You’re familiar with Facebook, and you’re familiar with the fact that Facebook has advertising, but have you given much thought to how, exactly, it gets there? Mark D'Arcy has, but then again, as Facebook’s chief creative officer, that's his job. D’Arcy and his team are a driving force behind some of the most successful campaigns on Facebook, and next week, when meeting with clients at the Cannes Lions festival, the premier international ad awards show and conference, D’Arcy will be applying Facebook’s hacker mentality to several spur-of-the-moment campaigns.
How is advertising on Facebook different from advertising elsewhere—so much so that a chief creative officer and a large team is needed to shape it? Consider a couple of recent campaigns that D’Arcy’s team was involved in.
You may be among the millions of people who were made to think about a beer brand, Newcastle, around Super Bowl time this year. A number of key people had something to do with that—including Anna Kendrick, one of Fast Company's Most Creative People in Business and ad agency Droga5. But assuming you were exposed to any part of the campaign on Facebook, D’Arcy had hand in it, too.
The "If We Made It" campaign—playing on the gag that Newcastle couldn’t afford an actual Super Bowl spot—launched on Facebook, featuring videos with Kendrick and other celebrities, as well as cheeky videos that imagined how Newcastle would have made epic spots for other industries (like this faux "Mega Huge" ad lampooning a Doritos spot).
On Facebook alone, the campaign garnered 56 million impressions, over a million video views, as well as 69,000 Likes, 16,000 shares, and 8,000 comments.
Newcastle brand director Quinn Kilbury confirms that it was consulting with Facebook’s creative team that led to a campaign so successful that, he says, the spike in consumers' good will towards the brand is still measurable today. "We’ve got a smart, strategic, funny agency," he says of Droga5, "but in order to make sure we’re getting all that wit and humor and insight to the consumer, there are just some best practices in terms of breakthrough and shareability." When to run a video ad, and at what length; when to run a banner ad; how to deploy all these in such a way that people and publications start reposting organically; how to maximize all of that in such a way to wind up in the Facebook homepage’s coveted "trending" box (which Newcastle pulled off two days in a row)—all of these insights were gleaned by collaborating with D’Arcy’s team.
In another campaign, D’Arcy’s team joined forces with Colenso BBDO/AIM Proximity to maximize the effect on Facebook of an ad campaign designed to boost Amnesty International’s presence in New Zealand and the Asia-Pacific region. What they came up was inventive, if a bit creepy: a "Trial by Timeline" application that would scour a user’s Facebook Timeline, looking at your age, nationality, relationship status, and political views. Then the application "sentenced" the user to a (virtual) punishment, calling attention to the fact that in some parts of the world, you can be beaten or stoned just for drinking alcohol or fraternizing with the opposite sex.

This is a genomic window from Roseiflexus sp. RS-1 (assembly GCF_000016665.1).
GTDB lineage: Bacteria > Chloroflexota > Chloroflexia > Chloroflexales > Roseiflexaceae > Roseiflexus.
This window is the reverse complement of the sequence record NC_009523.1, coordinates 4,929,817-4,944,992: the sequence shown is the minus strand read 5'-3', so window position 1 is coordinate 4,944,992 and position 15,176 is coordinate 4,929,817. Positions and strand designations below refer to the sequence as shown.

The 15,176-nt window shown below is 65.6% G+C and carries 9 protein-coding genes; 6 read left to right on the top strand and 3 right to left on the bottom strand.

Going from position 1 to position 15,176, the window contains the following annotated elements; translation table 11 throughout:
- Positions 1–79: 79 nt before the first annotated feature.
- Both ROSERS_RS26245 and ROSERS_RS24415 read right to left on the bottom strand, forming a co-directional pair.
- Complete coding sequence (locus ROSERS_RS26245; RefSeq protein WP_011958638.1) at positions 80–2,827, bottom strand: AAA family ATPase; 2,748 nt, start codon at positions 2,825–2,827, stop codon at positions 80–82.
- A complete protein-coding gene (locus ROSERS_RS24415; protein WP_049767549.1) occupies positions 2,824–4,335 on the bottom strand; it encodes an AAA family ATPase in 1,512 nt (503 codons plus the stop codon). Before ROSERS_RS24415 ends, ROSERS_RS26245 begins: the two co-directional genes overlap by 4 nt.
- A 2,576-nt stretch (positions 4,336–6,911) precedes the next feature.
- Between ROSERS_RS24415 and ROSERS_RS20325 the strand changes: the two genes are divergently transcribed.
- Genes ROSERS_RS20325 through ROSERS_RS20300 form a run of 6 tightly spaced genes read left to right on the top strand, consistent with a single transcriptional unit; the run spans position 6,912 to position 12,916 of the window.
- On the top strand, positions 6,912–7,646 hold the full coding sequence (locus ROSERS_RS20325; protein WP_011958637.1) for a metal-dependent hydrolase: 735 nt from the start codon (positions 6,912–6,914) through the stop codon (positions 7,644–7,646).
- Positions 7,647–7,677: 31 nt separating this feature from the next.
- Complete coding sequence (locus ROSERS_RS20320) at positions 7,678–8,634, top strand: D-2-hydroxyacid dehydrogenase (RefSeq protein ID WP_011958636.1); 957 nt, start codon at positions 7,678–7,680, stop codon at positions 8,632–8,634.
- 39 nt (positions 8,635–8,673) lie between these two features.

The goals of the campaign were ambitious to begin with: to reach a million people on Facebook and to double the Amnesty International New Zealand Facebook community. The campaign ended up reaching 9 million people, or twice the entire population of New Zealand. And the Facebook group more than quintupled, from 3,720 to 20,000.
Other recent campaigns have leveraged specifics of Facebook’s platform, be it on desktop or mobile. One recent Norwegian campaign that connected those interested in buying Toyota Hybrids with actual owners willing to loan out their cars for a test-drive. Fully a third of Norwegians are said to remember the campaign. And when Ford EcoSport sought to sell 500 EcoSport cars exclusively through Facebook, D’Arcy et al. were there to help the London agency Blue Hive engage what they determined to be "an influential audience of tech-loving early adopters on Facebook." Knowing such early adopters particularly love mobile tech, they made sure the campaign media maximized swipe and pinch-zoom capabilities. The 500 cars swiftly sold out, and generated 2,000 requests from users to keep them informed about the car.
In short, it’s D’Arcy’s job to liaise with clients—often advertisers—and to help them think of Facebook as a new type of digital canvas for their ads. And if the canvas is different, so should be the techniques used on it—which is one reason why D’Arcy’s team has begun running what they call "spark sessions" with clients. "Spark sessions" take up the Facebook credo of moving fast, and often are geared towards putting together a solution quickly, rather than endlessly worrying over the various permutations an idea could take.
"We take this basic principle of Facebook, which has an engineering-dominant culture, and say that we’re better off building, experimenting, and learning, than endlessly talking about theory," says D’Arcy, who will be conducting a flurry of spark sessions next week with as many as 100 clients at Cannes Lions. In some cases, if lightning really strikes, the Cannes meetings may result in campaigns going live immediately.
"A lot of it is about educating people how the platform works," says D’Arcy of his gig. "Really, it’s about doing, rather than the theory of it."